Tuesday, September 13, 2011

Cause 'n' effect

I've already heard from several former students who are now in K-12 education that the scenario depicted by my friend Kyle is more than ever a reality. I've always known the high-stakes testing, NCLB, and all that nonsense were driving our public schools off of a cliff, but I don't think I was ever aware of just how bad it had become...and Buncombe County's schools are by no means among the nation's "worst."

What in the hell are we doing? I see two immediate and profoundly negative effects to this shortsightedness.

First, by drilling our students on "basic skills" (i.e., reading and math) to the exclusion of all else, we're ensuring that our students will grow to loathe those subjects more than they already do. Many but the most math-motivated students come out of high school hating math and reading little, and being unable to do more than solve pointless decontextualized machine-gradable math problems and extract topic sentences from unchallenging tendentious passages of "literature." This isn't an inevitable outcome: my experience in working with my department's Super Saturday "Math Discoveries" program has taught me that there are many bright 8- and 9-year-olds of all backgrounds who positively love math, and that if that love is nurtured they'll stay focused on it for a long time. Moreover, my experience in teaching Calc I, Calc II, and even Precalculus has taught me that it's not impossible to reawaken dormant affinities for math if it's presented in a way that makes it interesting, challenging, relevant, and fun. But drills and standardized tests are neither interesting nor challenging nor relevant, and they're certainly not fun.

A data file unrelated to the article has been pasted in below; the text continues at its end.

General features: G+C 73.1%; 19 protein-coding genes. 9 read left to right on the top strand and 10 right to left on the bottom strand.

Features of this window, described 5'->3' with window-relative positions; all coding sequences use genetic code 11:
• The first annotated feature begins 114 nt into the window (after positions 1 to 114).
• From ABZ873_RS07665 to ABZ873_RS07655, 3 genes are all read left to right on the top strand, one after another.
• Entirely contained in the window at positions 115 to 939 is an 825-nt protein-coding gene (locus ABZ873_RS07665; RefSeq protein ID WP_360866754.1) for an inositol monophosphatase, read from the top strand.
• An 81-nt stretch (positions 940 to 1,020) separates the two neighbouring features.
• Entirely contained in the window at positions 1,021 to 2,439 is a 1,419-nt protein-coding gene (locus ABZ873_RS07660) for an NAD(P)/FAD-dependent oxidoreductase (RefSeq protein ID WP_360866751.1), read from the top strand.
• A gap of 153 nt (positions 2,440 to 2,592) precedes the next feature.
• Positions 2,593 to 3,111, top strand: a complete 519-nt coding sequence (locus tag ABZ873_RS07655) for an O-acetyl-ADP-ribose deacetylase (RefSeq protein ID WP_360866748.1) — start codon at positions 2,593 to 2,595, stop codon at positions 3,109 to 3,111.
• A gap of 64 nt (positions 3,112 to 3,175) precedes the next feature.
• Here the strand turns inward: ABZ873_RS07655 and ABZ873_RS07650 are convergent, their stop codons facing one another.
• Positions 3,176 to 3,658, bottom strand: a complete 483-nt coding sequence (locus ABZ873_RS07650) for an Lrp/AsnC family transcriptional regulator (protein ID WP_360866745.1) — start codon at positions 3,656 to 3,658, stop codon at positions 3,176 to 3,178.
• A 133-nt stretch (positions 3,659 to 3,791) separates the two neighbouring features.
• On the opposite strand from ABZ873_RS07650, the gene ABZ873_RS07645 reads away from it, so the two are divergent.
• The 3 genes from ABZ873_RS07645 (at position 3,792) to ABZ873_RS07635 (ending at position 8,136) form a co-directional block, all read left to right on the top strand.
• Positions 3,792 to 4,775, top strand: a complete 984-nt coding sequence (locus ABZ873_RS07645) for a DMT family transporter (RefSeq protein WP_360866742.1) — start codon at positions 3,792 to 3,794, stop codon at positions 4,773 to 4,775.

Second, by neglecting less readily-assessable (or at least less readily-assessable-through-machine-graded-standardized-tests) subjects like social science, Earth science, literature, music, etc., we are ensuring that our students will have virtually no ability to contextualize whatever minimal understanding of reading and mathematics they're able to eke out of their loathsome experience with these latter subjects. Their knowledge of math will be disembodied, inapplicable to any other science. "Word problems" will always be "word problems," impenetrable blocks of quasi-mathematical lingo, and not opportunities to apply mathematical understanding in a meaningful setting. Worse yet, reading (and writing) will always be a soulless enterprise, undertaken in order to find a topic sentence, identify three (precisely three) salient pieces of evidence in support of that sentence, and pen a five-paragraph response containing both an introduction and a conclusion (god forbid you forget either).

I'm well aware that there are many more negative effects than these, but I've not got enough time to list them all here...nor am I the most well-trained to make this list. (I'm sure many of my recent grads who now teach in the public schools could do a better job than I could, and I hope they find their way to this post and chime in in the comments section.) I'll close by quoting a colleague/Facebook friend, who said on my link to yesterday's blog post "why is it getting so hot?...why am I in this hand basket"?

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